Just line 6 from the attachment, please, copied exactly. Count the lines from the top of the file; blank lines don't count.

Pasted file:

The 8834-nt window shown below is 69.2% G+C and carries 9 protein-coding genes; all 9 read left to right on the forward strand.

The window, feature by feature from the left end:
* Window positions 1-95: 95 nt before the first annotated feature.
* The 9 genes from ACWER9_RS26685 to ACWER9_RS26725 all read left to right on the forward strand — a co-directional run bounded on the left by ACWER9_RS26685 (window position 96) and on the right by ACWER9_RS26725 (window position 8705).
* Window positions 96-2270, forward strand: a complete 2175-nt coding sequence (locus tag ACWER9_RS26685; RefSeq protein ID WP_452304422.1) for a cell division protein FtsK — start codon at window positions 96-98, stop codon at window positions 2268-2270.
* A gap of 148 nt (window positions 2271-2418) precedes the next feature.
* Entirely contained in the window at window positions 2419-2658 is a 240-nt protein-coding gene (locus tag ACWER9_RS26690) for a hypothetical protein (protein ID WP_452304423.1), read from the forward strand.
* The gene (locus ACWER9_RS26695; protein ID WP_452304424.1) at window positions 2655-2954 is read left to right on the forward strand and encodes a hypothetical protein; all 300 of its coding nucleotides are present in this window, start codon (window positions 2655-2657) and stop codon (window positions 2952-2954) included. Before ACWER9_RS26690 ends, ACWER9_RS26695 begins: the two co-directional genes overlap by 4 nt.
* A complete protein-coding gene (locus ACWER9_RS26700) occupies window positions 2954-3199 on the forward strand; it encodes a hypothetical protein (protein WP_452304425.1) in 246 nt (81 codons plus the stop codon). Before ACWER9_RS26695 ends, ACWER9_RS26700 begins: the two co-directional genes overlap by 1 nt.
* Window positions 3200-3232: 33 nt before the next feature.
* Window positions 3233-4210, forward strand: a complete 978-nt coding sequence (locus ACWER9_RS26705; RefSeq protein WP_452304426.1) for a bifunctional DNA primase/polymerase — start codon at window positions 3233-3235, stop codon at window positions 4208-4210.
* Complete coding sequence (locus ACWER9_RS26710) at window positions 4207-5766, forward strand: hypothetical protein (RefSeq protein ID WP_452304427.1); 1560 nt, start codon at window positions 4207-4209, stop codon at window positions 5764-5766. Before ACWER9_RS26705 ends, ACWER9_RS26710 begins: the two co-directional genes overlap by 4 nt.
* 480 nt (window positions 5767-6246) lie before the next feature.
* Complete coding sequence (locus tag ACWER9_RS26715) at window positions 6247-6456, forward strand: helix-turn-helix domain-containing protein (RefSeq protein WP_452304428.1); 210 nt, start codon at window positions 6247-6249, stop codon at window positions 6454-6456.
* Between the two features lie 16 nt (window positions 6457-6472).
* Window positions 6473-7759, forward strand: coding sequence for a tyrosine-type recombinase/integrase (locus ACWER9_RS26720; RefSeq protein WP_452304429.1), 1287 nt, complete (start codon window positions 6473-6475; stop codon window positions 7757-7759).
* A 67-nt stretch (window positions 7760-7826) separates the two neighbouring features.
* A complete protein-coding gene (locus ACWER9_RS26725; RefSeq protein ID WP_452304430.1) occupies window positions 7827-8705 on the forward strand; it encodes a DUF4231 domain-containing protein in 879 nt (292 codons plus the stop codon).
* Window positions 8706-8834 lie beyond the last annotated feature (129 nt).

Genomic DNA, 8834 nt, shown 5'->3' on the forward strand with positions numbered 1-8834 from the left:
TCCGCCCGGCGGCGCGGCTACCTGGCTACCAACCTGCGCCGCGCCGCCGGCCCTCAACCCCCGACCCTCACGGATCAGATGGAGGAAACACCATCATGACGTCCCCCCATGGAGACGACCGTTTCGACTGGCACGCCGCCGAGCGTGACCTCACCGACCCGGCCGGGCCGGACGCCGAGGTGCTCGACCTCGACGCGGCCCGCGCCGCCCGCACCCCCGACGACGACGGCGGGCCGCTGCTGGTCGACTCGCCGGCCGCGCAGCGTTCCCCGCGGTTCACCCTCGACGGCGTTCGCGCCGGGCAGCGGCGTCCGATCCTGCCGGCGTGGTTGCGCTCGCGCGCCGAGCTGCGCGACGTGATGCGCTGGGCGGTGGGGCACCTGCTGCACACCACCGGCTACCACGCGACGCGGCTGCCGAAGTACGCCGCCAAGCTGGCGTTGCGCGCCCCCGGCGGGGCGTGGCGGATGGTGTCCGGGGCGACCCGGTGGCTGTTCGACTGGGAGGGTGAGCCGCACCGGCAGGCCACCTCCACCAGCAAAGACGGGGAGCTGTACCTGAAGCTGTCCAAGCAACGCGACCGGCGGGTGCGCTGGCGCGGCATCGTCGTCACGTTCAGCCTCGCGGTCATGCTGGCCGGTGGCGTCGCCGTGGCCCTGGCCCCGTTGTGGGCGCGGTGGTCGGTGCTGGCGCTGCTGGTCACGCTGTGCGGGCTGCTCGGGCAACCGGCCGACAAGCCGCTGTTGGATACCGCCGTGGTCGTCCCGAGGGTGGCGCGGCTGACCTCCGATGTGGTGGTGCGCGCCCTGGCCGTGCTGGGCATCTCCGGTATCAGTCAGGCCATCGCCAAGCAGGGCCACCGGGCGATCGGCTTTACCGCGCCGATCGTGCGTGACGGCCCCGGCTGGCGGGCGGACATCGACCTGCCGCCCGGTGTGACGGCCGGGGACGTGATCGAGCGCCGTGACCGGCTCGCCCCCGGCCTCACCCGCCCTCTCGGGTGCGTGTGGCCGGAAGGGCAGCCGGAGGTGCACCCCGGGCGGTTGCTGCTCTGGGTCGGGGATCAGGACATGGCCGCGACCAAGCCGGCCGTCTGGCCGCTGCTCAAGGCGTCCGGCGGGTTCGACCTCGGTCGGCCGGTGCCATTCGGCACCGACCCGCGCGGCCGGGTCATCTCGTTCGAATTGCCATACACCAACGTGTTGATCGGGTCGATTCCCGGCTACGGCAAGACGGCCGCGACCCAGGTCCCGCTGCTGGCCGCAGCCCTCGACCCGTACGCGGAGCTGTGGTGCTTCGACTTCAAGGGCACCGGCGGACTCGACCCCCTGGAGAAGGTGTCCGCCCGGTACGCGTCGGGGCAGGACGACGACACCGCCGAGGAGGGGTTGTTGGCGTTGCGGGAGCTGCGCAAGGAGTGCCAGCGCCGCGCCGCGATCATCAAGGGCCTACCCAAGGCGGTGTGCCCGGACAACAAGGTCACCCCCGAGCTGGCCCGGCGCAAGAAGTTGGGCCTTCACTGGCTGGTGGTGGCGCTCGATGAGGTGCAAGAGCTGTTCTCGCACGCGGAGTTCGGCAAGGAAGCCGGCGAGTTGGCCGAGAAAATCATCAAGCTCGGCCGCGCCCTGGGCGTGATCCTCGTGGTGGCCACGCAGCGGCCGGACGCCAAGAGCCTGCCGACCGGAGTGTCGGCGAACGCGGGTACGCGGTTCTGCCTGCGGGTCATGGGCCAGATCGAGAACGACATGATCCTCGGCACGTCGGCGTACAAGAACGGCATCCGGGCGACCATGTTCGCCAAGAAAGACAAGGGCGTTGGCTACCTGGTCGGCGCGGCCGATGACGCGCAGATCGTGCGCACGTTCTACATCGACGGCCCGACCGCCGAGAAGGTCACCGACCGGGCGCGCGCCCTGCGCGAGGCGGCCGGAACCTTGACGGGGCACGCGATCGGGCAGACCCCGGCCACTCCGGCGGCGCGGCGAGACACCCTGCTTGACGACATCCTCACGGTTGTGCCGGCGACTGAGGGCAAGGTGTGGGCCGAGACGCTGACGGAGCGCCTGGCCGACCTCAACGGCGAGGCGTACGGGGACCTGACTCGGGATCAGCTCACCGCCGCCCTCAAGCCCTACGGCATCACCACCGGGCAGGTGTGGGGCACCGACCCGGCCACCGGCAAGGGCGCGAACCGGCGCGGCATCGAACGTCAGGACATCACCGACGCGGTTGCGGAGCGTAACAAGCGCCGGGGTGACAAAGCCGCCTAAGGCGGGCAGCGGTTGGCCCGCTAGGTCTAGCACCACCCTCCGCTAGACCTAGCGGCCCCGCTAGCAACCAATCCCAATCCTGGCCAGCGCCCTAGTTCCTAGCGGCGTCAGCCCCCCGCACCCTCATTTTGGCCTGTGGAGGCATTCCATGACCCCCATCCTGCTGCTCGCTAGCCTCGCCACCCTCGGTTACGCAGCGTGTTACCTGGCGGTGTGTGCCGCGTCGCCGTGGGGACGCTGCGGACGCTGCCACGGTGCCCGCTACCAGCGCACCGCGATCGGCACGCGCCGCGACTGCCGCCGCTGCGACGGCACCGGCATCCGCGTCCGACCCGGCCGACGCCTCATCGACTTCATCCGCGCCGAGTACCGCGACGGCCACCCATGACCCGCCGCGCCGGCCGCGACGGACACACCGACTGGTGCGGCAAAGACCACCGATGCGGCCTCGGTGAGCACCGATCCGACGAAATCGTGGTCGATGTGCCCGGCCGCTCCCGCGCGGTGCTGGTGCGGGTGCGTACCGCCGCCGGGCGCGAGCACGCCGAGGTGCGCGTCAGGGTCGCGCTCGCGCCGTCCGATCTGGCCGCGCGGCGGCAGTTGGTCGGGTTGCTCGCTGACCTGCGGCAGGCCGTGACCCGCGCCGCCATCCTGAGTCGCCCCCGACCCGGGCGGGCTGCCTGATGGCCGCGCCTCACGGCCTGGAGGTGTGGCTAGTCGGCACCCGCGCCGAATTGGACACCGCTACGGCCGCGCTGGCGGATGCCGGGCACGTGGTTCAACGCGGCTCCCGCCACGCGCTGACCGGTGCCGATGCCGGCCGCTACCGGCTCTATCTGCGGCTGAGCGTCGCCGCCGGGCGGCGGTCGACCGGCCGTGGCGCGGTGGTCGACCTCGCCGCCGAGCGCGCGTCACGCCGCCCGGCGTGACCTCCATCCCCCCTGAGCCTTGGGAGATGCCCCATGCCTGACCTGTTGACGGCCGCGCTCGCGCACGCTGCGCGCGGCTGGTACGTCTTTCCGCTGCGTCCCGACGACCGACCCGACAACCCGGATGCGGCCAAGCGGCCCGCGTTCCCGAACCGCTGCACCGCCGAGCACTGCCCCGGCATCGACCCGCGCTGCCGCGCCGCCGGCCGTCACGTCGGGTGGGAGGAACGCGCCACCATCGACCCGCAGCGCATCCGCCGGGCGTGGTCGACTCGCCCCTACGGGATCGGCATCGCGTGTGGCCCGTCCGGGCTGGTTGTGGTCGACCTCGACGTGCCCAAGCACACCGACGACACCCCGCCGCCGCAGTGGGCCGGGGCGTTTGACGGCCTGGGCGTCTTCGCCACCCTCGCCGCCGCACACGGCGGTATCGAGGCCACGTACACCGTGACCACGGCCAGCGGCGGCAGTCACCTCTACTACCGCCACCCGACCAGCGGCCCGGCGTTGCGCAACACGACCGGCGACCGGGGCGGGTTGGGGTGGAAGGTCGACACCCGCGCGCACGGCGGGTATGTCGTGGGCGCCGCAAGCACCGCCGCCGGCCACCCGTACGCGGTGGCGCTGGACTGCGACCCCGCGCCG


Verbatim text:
* A gap of 148 nt (window positions 2271-2418) precedes the next feature.